Subsequently, these pieces are heated to 100-120 C., preferably in continuous belt driers, with vibrating sieves or other systems which allow heating of the agglomerates arranged, preferably, in a single layer or, in any case, in a thin layer. This heating process causes the binder to harden. The agglomerated ceramic glazes obtained by means of extrusion, using the process of the present invention, enable high production yields to be achieved. In fact, practically all the initial glaze can be transformed into agglomerate of the same shape and size, without reject or fractions to be recycled. Furthermore, using this process, it is possible to produce the agglomerates in a vast range of shapes and sizes.

Thus it is possible by mixing agglomerates of different compositions and/or sizes, colored or uncolored, to achieve a greater range of glaze effects by only one glaze application process.

The production process according to the present invention also permits a high degree of homogeneity and reduces the possibility of contamination, thus resulting in improved quality of the glazed product.

The process according to the invention enables the waste resulting from glazing to be reduced to a minimum: in fact, internal equipment for storing and conveying the enamel is no longer necessary. The cleaning operations during the production changes are limited to the feeding machine alone, with the possibility, however, of recovering almost all of the glaze in the cycle.

Moreover, since cleaning of equipment is no longer necessary, the amount of water to be purified and the sludge to be disposed of are drastically reduced.

Since there is much less water to be evaporated during drying, less energy is required for the glazing process.

Finally, due to the relative simplicity of the production process according to the present invention, the high yields and the other advantages offered, dry glazing using the extruded agglomerates of the present invention is possible at an overall cost which is similar to or not much more than that of wet enamelling.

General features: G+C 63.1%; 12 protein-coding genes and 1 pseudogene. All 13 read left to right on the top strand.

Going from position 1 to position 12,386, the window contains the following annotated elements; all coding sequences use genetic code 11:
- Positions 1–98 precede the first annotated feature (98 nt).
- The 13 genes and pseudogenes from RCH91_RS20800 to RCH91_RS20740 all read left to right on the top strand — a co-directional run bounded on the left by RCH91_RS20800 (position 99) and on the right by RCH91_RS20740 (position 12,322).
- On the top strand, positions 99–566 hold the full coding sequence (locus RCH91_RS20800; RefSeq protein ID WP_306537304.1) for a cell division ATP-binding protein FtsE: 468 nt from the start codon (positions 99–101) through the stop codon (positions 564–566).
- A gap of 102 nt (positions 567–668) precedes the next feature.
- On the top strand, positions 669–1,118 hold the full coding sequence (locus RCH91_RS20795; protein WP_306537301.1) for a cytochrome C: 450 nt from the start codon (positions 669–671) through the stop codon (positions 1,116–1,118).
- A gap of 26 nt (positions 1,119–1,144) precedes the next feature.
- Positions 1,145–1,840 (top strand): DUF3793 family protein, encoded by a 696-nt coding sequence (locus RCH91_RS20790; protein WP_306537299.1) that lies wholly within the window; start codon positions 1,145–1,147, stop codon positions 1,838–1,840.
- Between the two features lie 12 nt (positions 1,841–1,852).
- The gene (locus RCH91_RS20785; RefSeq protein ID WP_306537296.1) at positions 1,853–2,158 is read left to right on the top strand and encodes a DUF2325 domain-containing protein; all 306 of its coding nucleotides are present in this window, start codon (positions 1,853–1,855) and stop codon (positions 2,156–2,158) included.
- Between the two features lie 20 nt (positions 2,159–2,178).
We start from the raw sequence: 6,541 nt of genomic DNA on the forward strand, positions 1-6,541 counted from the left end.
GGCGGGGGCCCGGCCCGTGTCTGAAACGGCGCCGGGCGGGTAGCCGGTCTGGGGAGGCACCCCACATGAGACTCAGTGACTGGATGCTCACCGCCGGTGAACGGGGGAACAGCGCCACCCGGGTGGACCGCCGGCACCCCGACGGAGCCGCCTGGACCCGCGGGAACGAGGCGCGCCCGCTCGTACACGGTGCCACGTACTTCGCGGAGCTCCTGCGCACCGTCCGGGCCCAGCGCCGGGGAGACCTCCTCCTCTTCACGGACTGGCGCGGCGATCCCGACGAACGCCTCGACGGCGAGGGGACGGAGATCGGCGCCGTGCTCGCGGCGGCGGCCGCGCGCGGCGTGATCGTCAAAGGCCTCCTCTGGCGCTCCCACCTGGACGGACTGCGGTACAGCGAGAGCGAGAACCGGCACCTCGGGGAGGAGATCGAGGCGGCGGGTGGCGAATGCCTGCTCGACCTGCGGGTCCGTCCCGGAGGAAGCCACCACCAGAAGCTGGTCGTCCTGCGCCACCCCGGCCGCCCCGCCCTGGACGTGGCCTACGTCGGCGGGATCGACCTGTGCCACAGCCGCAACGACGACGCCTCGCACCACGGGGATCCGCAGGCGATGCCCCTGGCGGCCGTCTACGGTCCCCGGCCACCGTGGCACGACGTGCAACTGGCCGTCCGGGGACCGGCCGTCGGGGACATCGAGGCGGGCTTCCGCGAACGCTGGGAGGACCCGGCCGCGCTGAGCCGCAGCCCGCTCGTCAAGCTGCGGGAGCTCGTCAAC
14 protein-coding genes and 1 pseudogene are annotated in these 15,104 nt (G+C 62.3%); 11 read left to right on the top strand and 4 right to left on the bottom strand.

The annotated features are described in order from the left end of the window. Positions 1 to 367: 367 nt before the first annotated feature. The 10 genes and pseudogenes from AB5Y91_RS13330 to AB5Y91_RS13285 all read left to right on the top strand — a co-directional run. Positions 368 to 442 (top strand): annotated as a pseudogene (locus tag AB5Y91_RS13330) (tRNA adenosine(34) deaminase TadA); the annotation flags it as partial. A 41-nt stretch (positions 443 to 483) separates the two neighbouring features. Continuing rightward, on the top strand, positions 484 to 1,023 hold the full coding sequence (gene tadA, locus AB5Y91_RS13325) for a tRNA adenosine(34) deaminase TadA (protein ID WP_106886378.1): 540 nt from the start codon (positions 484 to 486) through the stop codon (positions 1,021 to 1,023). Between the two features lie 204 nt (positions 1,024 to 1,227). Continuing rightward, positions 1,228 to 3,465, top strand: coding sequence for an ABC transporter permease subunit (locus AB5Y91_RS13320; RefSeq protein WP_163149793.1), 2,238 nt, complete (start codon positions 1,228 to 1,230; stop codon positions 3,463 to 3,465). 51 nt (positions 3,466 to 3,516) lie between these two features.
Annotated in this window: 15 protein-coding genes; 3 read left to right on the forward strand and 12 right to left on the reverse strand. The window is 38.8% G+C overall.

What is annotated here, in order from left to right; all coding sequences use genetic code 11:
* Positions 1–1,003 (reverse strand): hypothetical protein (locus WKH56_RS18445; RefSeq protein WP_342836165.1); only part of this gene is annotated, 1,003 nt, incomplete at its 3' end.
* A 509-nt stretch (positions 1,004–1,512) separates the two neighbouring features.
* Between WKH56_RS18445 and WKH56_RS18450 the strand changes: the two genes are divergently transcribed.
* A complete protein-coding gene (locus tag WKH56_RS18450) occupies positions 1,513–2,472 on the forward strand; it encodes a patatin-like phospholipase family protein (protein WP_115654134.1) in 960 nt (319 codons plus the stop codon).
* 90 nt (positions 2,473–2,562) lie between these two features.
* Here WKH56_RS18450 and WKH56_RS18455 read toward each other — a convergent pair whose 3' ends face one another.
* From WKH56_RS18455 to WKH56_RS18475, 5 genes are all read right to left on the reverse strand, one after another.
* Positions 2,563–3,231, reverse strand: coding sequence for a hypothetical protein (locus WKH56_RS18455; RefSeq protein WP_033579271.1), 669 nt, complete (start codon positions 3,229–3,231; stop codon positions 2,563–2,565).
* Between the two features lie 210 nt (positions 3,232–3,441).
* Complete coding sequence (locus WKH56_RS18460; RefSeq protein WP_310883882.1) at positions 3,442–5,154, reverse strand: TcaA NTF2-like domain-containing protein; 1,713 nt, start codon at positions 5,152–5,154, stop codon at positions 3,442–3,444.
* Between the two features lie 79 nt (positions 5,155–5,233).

Patent Citations
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US3871890 *Nov 19, 1973Mar 18, 1975Scm CorpComposition and process for glazing ceramic ware
US3898091 *Jun 4, 1973Aug 5, 1975M & T Chemicals IncNovel glazing composition and method
US4273822 *Jul 18, 1977Jun 16, 1981Rca CorporationGlass frit
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Referenced by
Citing PatentFiling datePublication dateApplicantTitle
US6284176 *Dec 11, 1997Sep 4, 2001Futuristic Tile, L.L.C.Industrial precursor for the use in construction material production and method of producing same
US6534427Dec 12, 2001Mar 18, 2003Christian R. QuemereNight glow glaze for ceramics
WO1999029485A1 *Dec 10, 1998Jun 17, 1999Futuristic Tile LlcIndustrial precursor for use in construction material production and method of producing same
Classifications
U.S. Classification264/141, 501/14, 501/20, 501/17, 264/211.11
International ClassificationC03C8/16
Cooperative ClassificationC03C8/16
European ClassificationC03C8/16
Legal Events
DateCodeEventDescription
Oct 20, 1998FPExpired due to failure to pay maintenance fee
Effective date: 19980807
Aug 9, 1998LAPSLapse for failure to pay maintenance fees
Mar 3, 1998REMIMaintenance fee reminder mailed
Jan 31, 1994FPAYFee payment
Year of fee payment: 4